2010 COMMONWEALTH GAMES
Venue: Delhi, India Dates: 3-14 October 2010 Coverage: Comprehensive live coverage across BBC TV, radio, online, BBC Red Button, mobile and BBC iPlayer services. Find full
coverage details here.
And a full
schedule of events here.
Ogogo beats favourite Singh
Anthony Ogogo of England upset India's middleweight favourite Vijender Singh as the home nations dominated the boxing at the Commonwealth Games.
Ogogo looked on his way to an defeat as he trailed 3-0, despite appearing to have landed several punches.
But the referee twice handed Ogogo two penalty points in the final round as Singh tried to hold on for victory.
Northern Ireland enjoyed an especially impressive day as all five fighters made it through.
England also have five men into finals, Scotland two and Wales one.
Suranjoy Mayengbam of India ended the hopes of Pakistan's Haroon Khan with a convincing win in the flyweight semis.
Home nations dominate boxing semis
Mayengbam raced into a 6-0 lead in the first round and, despite Khan coming back into the fight, came through 9-3.
Khan is the younger brother of WBA champion Amir, but fighting for Pakistan after being snubbed by the England selectors.
And the 19-year-old feels he has made his mark by taking the bronze medal.
"I think I've proved my point to the selectors," said Khan. "There wasn't a British boxer in my category (in the semi-finals). I would love to see (the selectors) now. I should have won that medal for England.
"My main aim was to come here and stand on that podium. I've got the bronze. I can put it next to my brother's Olympic silver."
In the middleweight final, Ogogo will take on Eamonn O'Kane of Northern Ireland, who beat Welshman Keiran Harding.
"I found his Achilles heel," said Ogogo after beating Indian favourite Singh. "I've beaten him, I can't believe it. I'm very happy."
The Indian Boxing Federation launched an immediate protest which was rejected by the Games jury.
And Englishman Ogogo insisted he had not meant to offend by blowing kisses to the crowd amid a cacophony of boos following his victory.
Hard work worth it - Tom Stalker
"I thrive on the pressure - boxing is one of the most pressure sports, I thrive in that environment," he said. "No disrepect to the Indian crowd, they've shown nothing but hospitality to us. I wasn't taking the mickey, I blew a kiss because I wanted to thank them."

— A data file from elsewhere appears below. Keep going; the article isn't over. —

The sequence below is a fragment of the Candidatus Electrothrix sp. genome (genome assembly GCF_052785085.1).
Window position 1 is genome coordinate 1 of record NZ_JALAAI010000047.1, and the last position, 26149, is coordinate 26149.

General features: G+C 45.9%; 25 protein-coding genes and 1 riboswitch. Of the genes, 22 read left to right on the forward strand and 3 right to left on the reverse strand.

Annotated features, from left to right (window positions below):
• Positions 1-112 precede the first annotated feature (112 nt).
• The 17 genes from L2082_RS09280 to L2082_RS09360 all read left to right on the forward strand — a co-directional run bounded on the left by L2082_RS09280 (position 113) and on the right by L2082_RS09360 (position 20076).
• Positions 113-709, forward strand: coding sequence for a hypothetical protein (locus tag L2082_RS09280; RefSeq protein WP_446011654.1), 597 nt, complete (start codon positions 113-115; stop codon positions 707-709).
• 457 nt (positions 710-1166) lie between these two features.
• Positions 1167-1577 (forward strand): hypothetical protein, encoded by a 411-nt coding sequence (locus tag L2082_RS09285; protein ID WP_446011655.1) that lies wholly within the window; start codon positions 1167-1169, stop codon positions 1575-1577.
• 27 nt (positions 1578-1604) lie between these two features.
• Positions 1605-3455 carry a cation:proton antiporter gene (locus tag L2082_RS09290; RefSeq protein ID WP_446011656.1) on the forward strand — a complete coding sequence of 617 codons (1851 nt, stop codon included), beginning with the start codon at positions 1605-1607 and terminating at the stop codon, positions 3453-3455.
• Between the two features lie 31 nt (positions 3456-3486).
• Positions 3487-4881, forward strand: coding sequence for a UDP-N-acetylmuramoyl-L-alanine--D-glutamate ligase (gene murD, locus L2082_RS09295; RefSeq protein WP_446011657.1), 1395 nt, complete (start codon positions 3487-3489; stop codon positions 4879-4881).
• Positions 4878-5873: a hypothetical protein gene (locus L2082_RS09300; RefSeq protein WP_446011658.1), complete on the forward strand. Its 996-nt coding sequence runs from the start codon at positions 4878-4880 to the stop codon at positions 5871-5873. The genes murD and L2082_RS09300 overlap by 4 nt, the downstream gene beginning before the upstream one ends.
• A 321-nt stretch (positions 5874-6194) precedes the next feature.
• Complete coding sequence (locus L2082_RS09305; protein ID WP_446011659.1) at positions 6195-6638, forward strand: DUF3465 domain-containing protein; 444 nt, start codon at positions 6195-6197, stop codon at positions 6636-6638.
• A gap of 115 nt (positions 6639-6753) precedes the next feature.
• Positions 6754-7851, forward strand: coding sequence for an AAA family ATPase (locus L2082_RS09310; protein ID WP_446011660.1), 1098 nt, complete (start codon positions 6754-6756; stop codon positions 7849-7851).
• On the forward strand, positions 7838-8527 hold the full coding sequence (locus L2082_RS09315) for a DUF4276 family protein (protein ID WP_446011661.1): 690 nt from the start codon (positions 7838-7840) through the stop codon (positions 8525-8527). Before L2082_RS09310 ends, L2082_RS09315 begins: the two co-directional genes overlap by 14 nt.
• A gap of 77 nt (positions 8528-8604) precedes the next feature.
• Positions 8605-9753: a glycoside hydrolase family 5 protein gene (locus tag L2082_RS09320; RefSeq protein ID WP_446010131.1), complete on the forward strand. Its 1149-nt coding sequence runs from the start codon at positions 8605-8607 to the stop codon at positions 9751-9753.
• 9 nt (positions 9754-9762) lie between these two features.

A host of gold medals are guaranteed for the home nations after more impressive performances on Monday.
The welterweight final will be contested by England's Callum Smith and Northern Ireland's Patrick Gallagher.
In the lightweight final Scotland's Josh Taylor will take on England's Tom Stalker as they won their semi-finals.
The light-heavyweight final pits Scotland's Callum Johnson against Northern Ireland's Thomas McCarthy.
And England's Simon Vallily benefited from a walkover to set up a heavyweight final against Northern Ireland's Steven Ward, who had a fine 6-1 win over Stephen Simmons of Scotland.
In addition, Paddy Barnes (Northern Ireland) is in the light-flyweight final, Sean McGoldrick (Wales) won at bantamweight and Bradley Saunders (England) will fight for light welterweight gold.
McGoldrick overjoyed to reach final
Saunders came through 9-7 against Louis Colin of Mauritius despite a nervous last round that saw the Englishman's healthy lead disappear alarmingly.
Barnes won his semi-final against India's Amandeep Singh with some sharp punching, easing to a 5-0 win.
He will fight Jafet Uutoni of Namibia in his Wednesday final, and said: "I'm over the moon. I could have thrown more punches but I didn't want to waste my energy for the final."
Newport 18-year-old McGoldrick pulled off a career-best victory over the bronze medallist at the Beijing Olympics, Bruno Julie of Mauritius.
He edged into an early lead and showed plenty of maturity to repel Julie's advances, winning by a single point.
Stalker coasted into an early 4-1 lead against India's Jai Bhagwan before being docked two points for a low blow, but ultimately showed his class to win 10-5.
Stalker said: "It was a great atmosphere out there and he sucked me into a slug-fest. But I listened to my coaches and my tactics came good."
Taylor completely dominated Tonga's Lomalito Moala, before Smith and Gallagher did it the hard way, each winning by a single point.
Liverpudlian Smith was level with Carl Hield of the Bahamas before scoring with a right hand with just three seconds left on the clock.
Johnson was clinical in defeating Wales's Jermaine Asare, while McCarthy became the third finalist from Northern Ireland after seeing off Kenya's Joshua Makonjio.